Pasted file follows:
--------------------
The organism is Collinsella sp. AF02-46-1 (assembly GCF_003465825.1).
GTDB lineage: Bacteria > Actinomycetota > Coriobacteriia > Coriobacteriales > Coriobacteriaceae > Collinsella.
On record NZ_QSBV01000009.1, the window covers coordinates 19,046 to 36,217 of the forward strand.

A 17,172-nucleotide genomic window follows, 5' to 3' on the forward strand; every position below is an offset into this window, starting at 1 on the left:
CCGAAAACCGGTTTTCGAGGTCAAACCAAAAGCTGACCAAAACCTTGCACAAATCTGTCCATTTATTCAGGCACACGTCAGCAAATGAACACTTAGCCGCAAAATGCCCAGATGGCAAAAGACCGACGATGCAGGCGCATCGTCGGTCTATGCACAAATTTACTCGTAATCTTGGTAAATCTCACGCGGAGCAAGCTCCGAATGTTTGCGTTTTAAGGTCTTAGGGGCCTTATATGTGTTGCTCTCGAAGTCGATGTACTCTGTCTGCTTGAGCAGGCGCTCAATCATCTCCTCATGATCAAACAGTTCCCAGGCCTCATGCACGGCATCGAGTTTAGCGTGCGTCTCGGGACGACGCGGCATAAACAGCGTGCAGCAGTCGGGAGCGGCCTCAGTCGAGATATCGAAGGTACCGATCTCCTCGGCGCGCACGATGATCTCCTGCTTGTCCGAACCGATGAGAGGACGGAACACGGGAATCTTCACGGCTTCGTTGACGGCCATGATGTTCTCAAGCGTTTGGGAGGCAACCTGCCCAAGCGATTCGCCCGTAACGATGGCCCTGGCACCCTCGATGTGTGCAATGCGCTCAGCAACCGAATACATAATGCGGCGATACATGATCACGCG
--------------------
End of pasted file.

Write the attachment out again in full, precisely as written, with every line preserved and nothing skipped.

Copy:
The organism is Collinsella sp. AF02-46-1 (assembly GCF_003465825.1).
GTDB lineage: Bacteria > Actinomycetota > Coriobacteriia > Coriobacteriales > Coriobacteriaceae > Collinsella.
On record NZ_QSBV01000009.1, the window covers coordinates 19,046 to 36,217 of the forward strand.

A 17,172-nucleotide genomic window follows, 5' to 3' on the forward strand; every position below is an offset into this window, starting at 1 on the left:
CCGAAAACCGGTTTTCGAGGTCAAACCAAAAGCTGACCAAAACCTTGCACAAATCTGTCCATTTATTCAGGCACACGTCAGCAAATGAACACTTAGCCGCAAAATGCCCAGATGGCAAAAGACCGACGATGCAGGCGCATCGTCGGTCTATGCACAAATTTACTCGTAATCTTGGTAAATCTCACGCGGAGCAAGCTCCGAATGTTTGCGTTTTAAGGTCTTAGGGGCCTTATATGTGTTGCTCTCGAAGTCGATGTACTCTGTCTGCTTGAGCAGGCGCTCAATCATCTCCTCATGATCAAACAGTTCCCAGGCCTCATGCACGGCATCGAGTTTAGCGTGCGTCTCGGGACGACGCGGCATAAACAGCGTGCAGCAGTCGGGAGCGGCCTCAGTCGAGATATCGAAGGTACCGATCTCCTCGGCGCGCACGATGATCTCCTGCTTGTCCGAACCGATGAGAGGACGGAACACGGGAATCTTCACGGCTTCGTTGACGGCCATGATGTTCTCAAGCGTTTGGGAGGCAACCTGCCCAAGCGATTCGCCCGTAACGATGGCCCTGGCACCCTCGATGTGTGCAATGCGCTCAGCAACCGAATACATAATGCGGCGATACATGATCACGCG